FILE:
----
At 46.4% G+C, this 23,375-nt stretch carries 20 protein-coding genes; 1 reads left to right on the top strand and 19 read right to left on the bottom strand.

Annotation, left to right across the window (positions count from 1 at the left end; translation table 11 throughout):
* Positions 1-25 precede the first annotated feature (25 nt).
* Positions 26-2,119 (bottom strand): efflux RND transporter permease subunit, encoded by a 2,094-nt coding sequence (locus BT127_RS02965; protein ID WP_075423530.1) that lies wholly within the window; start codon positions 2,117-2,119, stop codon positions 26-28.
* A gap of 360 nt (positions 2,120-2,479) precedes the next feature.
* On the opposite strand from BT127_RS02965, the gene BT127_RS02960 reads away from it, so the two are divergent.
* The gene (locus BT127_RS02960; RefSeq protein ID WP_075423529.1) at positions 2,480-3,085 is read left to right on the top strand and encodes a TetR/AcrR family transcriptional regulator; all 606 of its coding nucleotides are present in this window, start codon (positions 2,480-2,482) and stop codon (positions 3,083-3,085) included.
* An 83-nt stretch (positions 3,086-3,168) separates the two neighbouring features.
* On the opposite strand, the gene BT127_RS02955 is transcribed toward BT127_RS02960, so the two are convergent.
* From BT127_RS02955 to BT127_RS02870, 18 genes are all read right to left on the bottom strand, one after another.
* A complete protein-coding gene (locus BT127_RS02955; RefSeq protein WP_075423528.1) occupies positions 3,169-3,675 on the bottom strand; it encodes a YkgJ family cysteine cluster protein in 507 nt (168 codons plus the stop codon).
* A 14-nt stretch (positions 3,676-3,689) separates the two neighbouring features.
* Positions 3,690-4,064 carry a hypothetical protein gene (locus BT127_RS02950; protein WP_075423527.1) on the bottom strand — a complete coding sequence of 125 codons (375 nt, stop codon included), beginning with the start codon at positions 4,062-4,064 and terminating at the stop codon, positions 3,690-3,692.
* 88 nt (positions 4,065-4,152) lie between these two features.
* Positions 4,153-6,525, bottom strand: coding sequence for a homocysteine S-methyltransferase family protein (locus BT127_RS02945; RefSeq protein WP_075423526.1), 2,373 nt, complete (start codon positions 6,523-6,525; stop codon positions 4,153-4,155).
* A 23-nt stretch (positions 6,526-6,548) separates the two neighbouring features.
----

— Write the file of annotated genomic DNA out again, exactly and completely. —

At 46.4% G+C, this 23,375-nt stretch carries 20 protein-coding genes; 1 reads left to right on the top strand and 19 read right to left on the bottom strand.

Annotation, left to right across the window (positions count from 1 at the left end; translation table 11 throughout):
* Positions 1-25 precede the first annotated feature (25 nt).
* Positions 26-2,119 (bottom strand): efflux RND transporter permease subunit, encoded by a 2,094-nt coding sequence (locus BT127_RS02965; protein ID WP_075423530.1) that lies wholly within the window; start codon positions 2,117-2,119, stop codon positions 26-28.
* A gap of 360 nt (positions 2,120-2,479) precedes the next feature.
* On the opposite strand from BT127_RS02965, the gene BT127_RS02960 reads away from it, so the two are divergent.
* The gene (locus BT127_RS02960; RefSeq protein ID WP_075423529.1) at positions 2,480-3,085 is read left to right on the top strand and encodes a TetR/AcrR family transcriptional regulator; all 606 of its coding nucleotides are present in this window, start codon (positions 2,480-2,482) and stop codon (positions 3,083-3,085) included.
* An 83-nt stretch (positions 3,086-3,168) separates the two neighbouring features.
* On the opposite strand, the gene BT127_RS02955 is transcribed toward BT127_RS02960, so the two are convergent.
* From BT127_RS02955 to BT127_RS02870, 18 genes are all read right to left on the bottom strand, one after another.
* A complete protein-coding gene (locus BT127_RS02955; RefSeq protein WP_075423528.1) occupies positions 3,169-3,675 on the bottom strand; it encodes a YkgJ family cysteine cluster protein in 507 nt (168 codons plus the stop codon).
* A 14-nt stretch (positions 3,676-3,689) separates the two neighbouring features.
* Positions 3,690-4,064 carry a hypothetical protein gene (locus BT127_RS02950; protein WP_075423527.1) on the bottom strand — a complete coding sequence of 125 codons (375 nt, stop codon included), beginning with the start codon at positions 4,062-4,064 and terminating at the stop codon, positions 3,690-3,692.
* 88 nt (positions 4,065-4,152) lie between these two features.
* Positions 4,153-6,525, bottom strand: coding sequence for a homocysteine S-methyltransferase family protein (locus BT127_RS02945; RefSeq protein WP_075423526.1), 2,373 nt, complete (start codon positions 6,523-6,525; stop codon positions 4,153-4,155).
* A 23-nt stretch (positions 6,526-6,548) separates the two neighbouring features.